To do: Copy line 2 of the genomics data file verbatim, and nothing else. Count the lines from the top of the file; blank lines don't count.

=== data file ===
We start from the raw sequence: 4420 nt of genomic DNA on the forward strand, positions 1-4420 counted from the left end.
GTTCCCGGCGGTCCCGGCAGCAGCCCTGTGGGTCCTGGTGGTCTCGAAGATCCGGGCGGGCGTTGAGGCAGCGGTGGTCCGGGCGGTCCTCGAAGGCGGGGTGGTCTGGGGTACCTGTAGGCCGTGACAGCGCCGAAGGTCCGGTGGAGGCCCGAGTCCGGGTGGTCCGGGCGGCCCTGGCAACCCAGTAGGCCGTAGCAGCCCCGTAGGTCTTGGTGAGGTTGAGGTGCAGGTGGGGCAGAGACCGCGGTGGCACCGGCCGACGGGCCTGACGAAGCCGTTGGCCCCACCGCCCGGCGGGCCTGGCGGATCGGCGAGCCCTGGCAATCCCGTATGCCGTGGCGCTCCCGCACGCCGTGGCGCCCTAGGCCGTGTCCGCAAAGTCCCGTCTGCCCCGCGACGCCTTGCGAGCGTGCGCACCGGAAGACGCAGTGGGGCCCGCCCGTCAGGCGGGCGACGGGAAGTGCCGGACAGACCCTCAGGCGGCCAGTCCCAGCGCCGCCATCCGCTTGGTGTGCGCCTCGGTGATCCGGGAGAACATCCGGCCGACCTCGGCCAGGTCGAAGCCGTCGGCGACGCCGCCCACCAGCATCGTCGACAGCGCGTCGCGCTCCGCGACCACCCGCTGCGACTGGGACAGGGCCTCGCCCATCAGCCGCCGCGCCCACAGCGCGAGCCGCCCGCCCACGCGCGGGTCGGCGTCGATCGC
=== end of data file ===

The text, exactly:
GTTCCCGGCGGTCCCGGCAGCAGCCCTGTGGGTCCTGGTGGTCTCGAAGATCCGGGCGGGCGTTGAGGCAGCGGTGGTCCGGGCGGTCCTCGAAGGCGGGGTGGTCTGGGGTACCTGTAGGCCGTGACAGCGCCGAAGGTCCGGTGGAGGCCCGAGTCCGGGTGGTCCGGGCGGCCCTGGCAACCCAGTAGGCCGTAGCAGCCCCGTAGGTCTTGGTGAGGTTGAGGTGCAGGTGGGGCAGAGACCGCGGTGGCACCGGCCGACGGGCCTGACGAAGCCGTTGGCCCCACCGCCCGGCGGGCCTGGCGGATCGGCGAGCCCTGGCAATCCCGTATGCCGTGGCGCTCCCGCACGCCGTGGCGCCCTAGGCCGTGTCCGCAAAGTCCCGTCTGCCCCGCGACGCCTTGCGAGCGTGCGCACCGGAAGACGCAGTGGGGCCCGCCCGTCAGGCGGGCGACGGGAAGTGCCGGACAGACCCTCAGGCGGCCAGTCCCAGCGCCGCCATCCGCTTGGTGTGCGCCTCGGTGATCCGGGAGAACATCCGGCCGACCTCGGCCAGGTCGAAGCCGTCGGCGACGCCGCCCACCAGCATCGTCGACAGCGCGTCGCGCTCCGCGACCACCCGCTGCGACTGGGACAGGGCCTCGCCCATCAGCCGCCGCGCCCACAGCGCGAGCCGCCCGCCCACGCGCGGGTCGGCGTCGATCGC